Record loss at DASA Daimler

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The Independent Online
RUSSELL HOTTEN

The crisis at Daimler-Benz, the German industrial giant, was underlined yesterday when its DASA aerospace division reported a record net loss of DM4.3bn (pounds 1.95bn) in 1995. The loss included provisions of DM2.3bn to cover the possibility of Fokker, its Dutch aircraft manufacturer, declaring bankruptcy.

Fokker's problems means Daimler-Benz is likely to channel more resources into the Airbus Industrie consortium, and yesterday Manfred Bischoff, DASA chairman, said Airbus would be developing a jumbo passenger aircraft to rival Boeing.

DASA's loss also included restructuring costs and DM1.2bn in provisions for a potential decline in the value of the company's order backlog if the dollar weakens against the mark. Last year's loss was up from DM438m in 1994.

Mr Bischoff said DASA had "created the preconditions to return to profitability by 1998 at the latest, even at a dollar exchange rate of DM1.35".

He said that Airbus, whose partners include British Aerospace and France's Aerospatiale, would finalise its plans for development and production of a 600-seater A3XX this year.

Mr Bischoff said development costs of the superjumbo would be $8bn to $12bn and that Airbus would consider signing up more partners to help make it. The prospect to having to invest huge sums in the project has recently been holding back BAe's shares.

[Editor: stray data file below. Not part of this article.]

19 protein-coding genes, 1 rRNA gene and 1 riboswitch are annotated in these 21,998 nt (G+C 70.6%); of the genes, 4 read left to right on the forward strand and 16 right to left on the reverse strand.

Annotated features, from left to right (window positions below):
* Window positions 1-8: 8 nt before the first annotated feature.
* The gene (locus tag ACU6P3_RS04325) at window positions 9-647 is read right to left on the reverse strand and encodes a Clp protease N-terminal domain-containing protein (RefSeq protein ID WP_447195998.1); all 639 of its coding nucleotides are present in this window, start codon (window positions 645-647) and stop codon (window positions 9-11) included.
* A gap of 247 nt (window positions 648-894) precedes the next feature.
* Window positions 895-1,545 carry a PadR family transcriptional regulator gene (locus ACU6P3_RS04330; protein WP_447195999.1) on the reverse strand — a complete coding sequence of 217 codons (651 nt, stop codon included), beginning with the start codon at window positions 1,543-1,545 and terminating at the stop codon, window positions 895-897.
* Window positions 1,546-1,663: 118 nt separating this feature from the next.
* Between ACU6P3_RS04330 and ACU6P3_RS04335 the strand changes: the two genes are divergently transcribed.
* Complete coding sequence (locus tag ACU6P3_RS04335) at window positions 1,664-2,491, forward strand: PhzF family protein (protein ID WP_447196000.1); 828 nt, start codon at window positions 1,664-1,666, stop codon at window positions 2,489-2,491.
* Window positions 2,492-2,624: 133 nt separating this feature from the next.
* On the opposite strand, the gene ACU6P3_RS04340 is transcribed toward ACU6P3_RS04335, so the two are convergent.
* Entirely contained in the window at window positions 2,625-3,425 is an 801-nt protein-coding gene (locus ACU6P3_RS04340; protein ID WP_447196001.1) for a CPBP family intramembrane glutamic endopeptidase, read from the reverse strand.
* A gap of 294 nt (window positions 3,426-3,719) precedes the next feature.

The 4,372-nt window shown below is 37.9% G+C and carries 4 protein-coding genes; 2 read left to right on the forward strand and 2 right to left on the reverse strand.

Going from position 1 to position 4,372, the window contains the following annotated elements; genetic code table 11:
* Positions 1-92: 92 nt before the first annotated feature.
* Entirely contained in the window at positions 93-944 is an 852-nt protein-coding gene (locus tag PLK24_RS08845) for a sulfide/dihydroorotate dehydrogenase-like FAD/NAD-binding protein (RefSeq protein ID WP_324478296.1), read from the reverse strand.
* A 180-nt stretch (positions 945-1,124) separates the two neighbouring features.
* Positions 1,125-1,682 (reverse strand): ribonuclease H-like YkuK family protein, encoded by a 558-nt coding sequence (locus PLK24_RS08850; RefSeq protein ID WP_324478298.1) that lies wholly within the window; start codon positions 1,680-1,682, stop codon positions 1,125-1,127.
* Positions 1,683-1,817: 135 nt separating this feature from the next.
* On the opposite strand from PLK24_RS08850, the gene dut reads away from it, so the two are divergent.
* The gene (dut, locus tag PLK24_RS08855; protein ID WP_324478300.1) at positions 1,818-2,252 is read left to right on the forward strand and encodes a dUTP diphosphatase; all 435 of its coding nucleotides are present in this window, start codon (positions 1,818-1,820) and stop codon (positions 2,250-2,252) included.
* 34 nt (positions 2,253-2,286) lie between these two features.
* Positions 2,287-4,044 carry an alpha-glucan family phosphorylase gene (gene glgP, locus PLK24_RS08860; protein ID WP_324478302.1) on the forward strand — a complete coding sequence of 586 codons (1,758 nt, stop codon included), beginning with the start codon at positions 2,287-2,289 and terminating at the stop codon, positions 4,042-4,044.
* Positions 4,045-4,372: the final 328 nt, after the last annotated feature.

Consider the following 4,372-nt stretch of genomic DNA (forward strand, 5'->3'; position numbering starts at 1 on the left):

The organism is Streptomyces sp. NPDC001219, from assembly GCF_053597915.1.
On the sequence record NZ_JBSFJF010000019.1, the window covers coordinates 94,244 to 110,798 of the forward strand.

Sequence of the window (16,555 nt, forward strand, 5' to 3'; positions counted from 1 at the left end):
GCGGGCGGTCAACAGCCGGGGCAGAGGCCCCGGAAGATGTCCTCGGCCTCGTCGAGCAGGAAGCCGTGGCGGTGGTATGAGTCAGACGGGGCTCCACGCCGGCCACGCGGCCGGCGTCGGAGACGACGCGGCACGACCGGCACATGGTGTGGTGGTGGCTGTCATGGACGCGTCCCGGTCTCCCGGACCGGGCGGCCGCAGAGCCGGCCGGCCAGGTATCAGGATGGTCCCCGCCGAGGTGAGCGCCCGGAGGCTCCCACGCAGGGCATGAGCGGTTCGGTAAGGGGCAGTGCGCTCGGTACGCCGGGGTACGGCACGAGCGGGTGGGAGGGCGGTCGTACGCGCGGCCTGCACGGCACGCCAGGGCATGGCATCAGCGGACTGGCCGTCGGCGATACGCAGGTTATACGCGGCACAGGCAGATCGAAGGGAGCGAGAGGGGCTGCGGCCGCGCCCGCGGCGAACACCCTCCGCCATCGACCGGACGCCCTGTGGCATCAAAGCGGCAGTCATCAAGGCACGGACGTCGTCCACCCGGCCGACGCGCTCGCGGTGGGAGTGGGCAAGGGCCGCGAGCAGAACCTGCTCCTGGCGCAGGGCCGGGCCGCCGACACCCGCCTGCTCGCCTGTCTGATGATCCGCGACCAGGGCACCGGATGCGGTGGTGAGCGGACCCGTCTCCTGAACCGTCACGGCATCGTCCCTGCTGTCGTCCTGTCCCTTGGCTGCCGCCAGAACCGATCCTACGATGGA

There is a gap in the Airbus family of aircraft at the top end of the market, where Boeing 747 range has been a money spinner. "Boeing has seen mega deals for aircraft that we don't make. We need to expand the airbus family," Mr Bischoff said.

DASA officials said the primary demand for the large aircraft would come from Asia where long travel distances made large aircraft a necessity. Asia is also the world's fastest growing airline market.

Mr Bischoff said Airbus might consider developing the new jumbo with foreign partners, maybe including some from Russia or China. And Airbus might also form subsidiaries to make certain aircraft models.

Airbus also plans to develop smaller regional jets.

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